Other treatments include the Impella Device. This one allows the blood in the main pump of the heart to be pulled out and deposited in the main artery so that the heart does not need to work as a pump. The Impella uses a miniaturized flow pump fitted onto a pigtail catheter. This directly unloads the left ventricle and delivers blood to the ascending aorta to simulate the normal physiology of the heart.
When there is a hole in the heart, the most common heart defect, a GSO Gore Patch can be used to close a hole in the upper chambers of the heart, a disorder known as an atrial septal defect, not unlike one of the problems Addison was born with last year. The newer version of the patch has a softer frame, and can be placed via the leg vein.
Extra cellular matrix (ECM) material, which comes from a pig intestine, can be made into a sheet and placed onto a patient’s heart. After eight to 10 months recipients have generated new tissue, and it grows along with them. “[It is] the holy grail of congenital heart disease,” said Dr. Frank Scholl, surgical director of the heart transplant program at Joe DiMaggio. “If we have something that can grow with the patient, that is phenomenal.”
The Heart Institute at DiMaggio performed its first transplant in December 2010. The hospital has performed 14 transplants since then, and is monitoring 10 other cases at centers in South Florida, said Chris Mashburn, director of DiMaggio’s transplant program.
“This population has the potential for a very good outcome,” she said. “The heart grows with the child, so they basically have no restrictions and can do any sport. They need a lifetime of followups with a dedicated center and immunosupresants, but in general they do exceptionally well.”
The advancements in pediatric heart care outpace the donor supply, Mashburn said. But doctors have the ability to keep young patients alive while they await a suitable heart. Waiting periods can range from minutes to a year or more.
One option is the Berlin heart, a ventricular-assist device that does the work of the heart and is worn outside the body. Patients must remain in the hospital while on the Berlin heart. One Berlin implant at DiMaggio was for a girl who was 2 months old.
“She’s learned to sit up and do all her development milestones despite the fact [she] has a device outside the body,” Mashburn said.
Dee Martinez tells the story of her son, Nathan, DiMaggio’s 13th transplant patient, who just turned 14. The Weston boy underwent the procedure in November. Unlike most transplant patients, Nathan’s family was previously unaware that he had a heart problem. In one month’s time, he was on a transplant list.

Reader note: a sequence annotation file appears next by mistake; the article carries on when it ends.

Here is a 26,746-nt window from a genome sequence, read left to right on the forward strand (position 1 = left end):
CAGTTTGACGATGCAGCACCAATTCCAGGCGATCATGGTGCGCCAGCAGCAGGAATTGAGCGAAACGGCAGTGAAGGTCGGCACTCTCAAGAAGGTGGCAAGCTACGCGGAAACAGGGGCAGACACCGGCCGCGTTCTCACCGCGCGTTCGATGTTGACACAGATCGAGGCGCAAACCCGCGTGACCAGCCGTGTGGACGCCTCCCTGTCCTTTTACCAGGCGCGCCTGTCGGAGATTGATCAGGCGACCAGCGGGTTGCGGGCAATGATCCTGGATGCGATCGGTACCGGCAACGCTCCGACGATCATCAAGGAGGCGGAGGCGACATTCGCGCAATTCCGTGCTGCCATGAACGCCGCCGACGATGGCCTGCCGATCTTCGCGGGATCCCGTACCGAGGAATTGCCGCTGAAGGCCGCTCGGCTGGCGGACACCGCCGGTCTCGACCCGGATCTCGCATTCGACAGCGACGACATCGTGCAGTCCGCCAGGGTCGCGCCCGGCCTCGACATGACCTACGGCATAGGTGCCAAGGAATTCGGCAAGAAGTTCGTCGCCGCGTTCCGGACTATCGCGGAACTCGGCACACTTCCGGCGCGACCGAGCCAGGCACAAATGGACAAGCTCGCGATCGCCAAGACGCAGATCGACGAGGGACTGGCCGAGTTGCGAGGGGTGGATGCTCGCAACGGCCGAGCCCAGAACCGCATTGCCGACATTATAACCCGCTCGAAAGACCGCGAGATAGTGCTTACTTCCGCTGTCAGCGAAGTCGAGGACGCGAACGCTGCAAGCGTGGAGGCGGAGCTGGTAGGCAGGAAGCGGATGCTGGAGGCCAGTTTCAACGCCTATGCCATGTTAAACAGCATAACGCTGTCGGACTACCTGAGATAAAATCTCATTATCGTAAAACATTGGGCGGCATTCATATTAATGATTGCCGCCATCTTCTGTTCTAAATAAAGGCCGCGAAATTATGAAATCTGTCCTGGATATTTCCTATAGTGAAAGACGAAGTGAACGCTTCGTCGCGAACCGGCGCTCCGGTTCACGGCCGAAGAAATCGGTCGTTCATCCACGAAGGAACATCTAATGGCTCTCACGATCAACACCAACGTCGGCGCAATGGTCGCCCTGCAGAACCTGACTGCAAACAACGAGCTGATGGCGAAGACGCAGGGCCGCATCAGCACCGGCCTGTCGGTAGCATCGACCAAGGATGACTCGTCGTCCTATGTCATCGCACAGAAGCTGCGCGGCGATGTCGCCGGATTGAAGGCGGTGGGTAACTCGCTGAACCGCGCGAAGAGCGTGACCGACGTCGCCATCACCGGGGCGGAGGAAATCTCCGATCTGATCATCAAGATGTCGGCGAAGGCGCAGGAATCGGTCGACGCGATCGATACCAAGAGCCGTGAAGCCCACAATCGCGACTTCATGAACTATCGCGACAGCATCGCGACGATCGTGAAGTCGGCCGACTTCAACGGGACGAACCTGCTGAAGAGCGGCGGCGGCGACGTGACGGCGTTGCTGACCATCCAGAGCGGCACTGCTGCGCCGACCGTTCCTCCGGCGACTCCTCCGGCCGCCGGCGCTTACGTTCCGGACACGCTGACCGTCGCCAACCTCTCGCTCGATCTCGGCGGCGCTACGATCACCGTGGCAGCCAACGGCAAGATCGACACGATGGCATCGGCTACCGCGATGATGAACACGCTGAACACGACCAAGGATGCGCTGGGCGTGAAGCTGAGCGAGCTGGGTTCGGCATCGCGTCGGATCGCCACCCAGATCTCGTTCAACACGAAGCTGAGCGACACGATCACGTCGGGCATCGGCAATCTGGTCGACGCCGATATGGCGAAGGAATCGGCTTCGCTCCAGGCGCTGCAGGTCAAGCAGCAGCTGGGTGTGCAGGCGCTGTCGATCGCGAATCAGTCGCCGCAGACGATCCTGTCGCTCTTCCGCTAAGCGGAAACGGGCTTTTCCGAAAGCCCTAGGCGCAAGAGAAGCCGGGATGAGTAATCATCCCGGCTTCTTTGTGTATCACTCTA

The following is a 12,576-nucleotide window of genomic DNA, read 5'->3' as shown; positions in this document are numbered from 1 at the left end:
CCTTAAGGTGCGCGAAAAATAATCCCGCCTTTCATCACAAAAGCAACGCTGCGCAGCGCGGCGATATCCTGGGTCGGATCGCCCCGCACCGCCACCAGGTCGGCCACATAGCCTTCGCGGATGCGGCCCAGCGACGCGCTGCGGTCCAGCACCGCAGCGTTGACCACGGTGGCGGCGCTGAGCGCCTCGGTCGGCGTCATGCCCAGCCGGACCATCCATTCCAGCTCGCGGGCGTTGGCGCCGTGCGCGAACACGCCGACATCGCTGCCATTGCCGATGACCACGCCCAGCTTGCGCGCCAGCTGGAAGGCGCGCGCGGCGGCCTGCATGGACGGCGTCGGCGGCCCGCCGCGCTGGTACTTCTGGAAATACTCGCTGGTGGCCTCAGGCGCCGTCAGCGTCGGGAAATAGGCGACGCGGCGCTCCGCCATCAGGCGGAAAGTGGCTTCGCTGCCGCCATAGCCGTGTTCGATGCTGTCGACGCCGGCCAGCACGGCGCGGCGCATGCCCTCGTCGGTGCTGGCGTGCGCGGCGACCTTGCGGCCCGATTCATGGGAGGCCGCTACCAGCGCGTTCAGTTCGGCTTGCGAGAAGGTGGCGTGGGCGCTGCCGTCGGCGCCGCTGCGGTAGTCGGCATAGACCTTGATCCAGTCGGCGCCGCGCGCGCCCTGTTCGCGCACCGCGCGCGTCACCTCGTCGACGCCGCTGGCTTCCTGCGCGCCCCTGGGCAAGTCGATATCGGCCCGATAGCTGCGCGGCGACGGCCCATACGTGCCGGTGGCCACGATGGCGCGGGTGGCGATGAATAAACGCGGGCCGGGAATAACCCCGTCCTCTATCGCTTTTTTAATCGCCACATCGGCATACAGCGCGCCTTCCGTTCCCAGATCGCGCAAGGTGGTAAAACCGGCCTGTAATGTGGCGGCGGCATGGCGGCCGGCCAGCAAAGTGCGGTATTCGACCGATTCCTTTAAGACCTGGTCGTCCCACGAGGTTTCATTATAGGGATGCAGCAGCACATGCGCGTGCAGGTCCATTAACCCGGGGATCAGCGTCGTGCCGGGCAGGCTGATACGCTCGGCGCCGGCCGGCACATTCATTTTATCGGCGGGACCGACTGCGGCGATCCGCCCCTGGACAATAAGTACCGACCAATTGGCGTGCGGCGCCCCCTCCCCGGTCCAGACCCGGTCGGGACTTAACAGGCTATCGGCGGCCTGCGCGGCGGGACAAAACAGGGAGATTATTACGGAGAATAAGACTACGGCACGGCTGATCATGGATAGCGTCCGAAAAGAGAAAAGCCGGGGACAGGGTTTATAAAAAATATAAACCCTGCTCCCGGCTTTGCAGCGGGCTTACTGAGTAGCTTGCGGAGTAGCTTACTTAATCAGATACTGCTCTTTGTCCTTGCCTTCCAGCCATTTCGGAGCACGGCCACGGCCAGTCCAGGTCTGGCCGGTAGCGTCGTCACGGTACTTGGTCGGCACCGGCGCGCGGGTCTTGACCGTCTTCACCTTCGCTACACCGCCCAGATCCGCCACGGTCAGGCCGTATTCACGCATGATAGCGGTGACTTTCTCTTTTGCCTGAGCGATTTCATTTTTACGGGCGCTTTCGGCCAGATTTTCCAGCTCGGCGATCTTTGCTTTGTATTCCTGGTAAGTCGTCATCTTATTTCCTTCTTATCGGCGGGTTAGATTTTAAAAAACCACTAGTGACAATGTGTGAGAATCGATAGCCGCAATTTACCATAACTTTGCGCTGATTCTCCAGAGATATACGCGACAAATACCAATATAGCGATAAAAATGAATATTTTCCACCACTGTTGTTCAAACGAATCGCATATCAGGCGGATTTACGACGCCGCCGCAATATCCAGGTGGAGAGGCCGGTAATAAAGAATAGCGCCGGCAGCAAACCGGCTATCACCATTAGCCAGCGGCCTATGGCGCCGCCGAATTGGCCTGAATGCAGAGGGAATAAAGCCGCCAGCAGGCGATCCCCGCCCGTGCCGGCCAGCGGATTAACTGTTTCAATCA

“Nathan was born with a rare form of muscular dystrophy, and he almost died seven times the first year,” Martinez said. “He’s a fighter. They told us he’d never walk. I said, ‘No. My child will walk. He will play baseball.’ No one told us to follow up with a heart condition, so we let him go.”
But on Oct. 8, Nathan called his mom on his cellphone from his bed because he couldn’t breathe. Mom whisked him to Cleveland Clinic, where he was stabilized. An examiner there determined something was wrong with his heart. Cleveland recommended treatment at DiMaggio.
The next day, DiMaggio’s cardio team told a surprised Martinez that her son would need to be evaluated for a heart transplant. “He was a healthy kid 12 hours ago, what’s going on?” she said.
The evaluation found that Nathan’s heart had been damaged by the muscular dystrophy. He went on the transplant list on Oct. 30, and was discharged with medication. A week later, he was going downhill fast. Nathan told his mother he was afraid to go to sleep because he was frightened he might not awaken.
Nathan was admitted to the hospital on Nov. 6, and was being prepared for a Berlin heart on the 8th as his condition worsened. Mashburn walked into Nathan’s hospital room to tell the family what to expect with the Berlin heart. Suddenly, her phone rang. A donor matched.
“This is the phone call we’ve been waiting for,” Mashburn alerted the parents.
Nathan had his surgery on Nov. 10. When he came to, he expected to find a Berlin heart. When he found out he had a real heart, he placed his hand upon his chest and wept. Six days later he was home, and back in school in January.
“He had one slight episode of small rejection, but other than that he’s called a poster child for transplanting,” Martinez said.
Today, Nathan is playing baseball with his friends, his mother said. “He hasn’t been able to do that since he was 5 or 6. He’s doing things he was never able to do. He’s a different child every day.”
Martinez finds herself looking at her son, who will pass the eighth grade at Falcon Cove Middle School despite missing three months of school, and she says: “Where did you come from?” She laughs. Nathan was able to see and hold his original heart after his surgery.
“All kinds of good stuff is going on clinically,” Scholl said. “We’re able to care for patients that have any type of congenital heart defect, from fetus to adult. Transplant is the beginning of the rest of their lives.”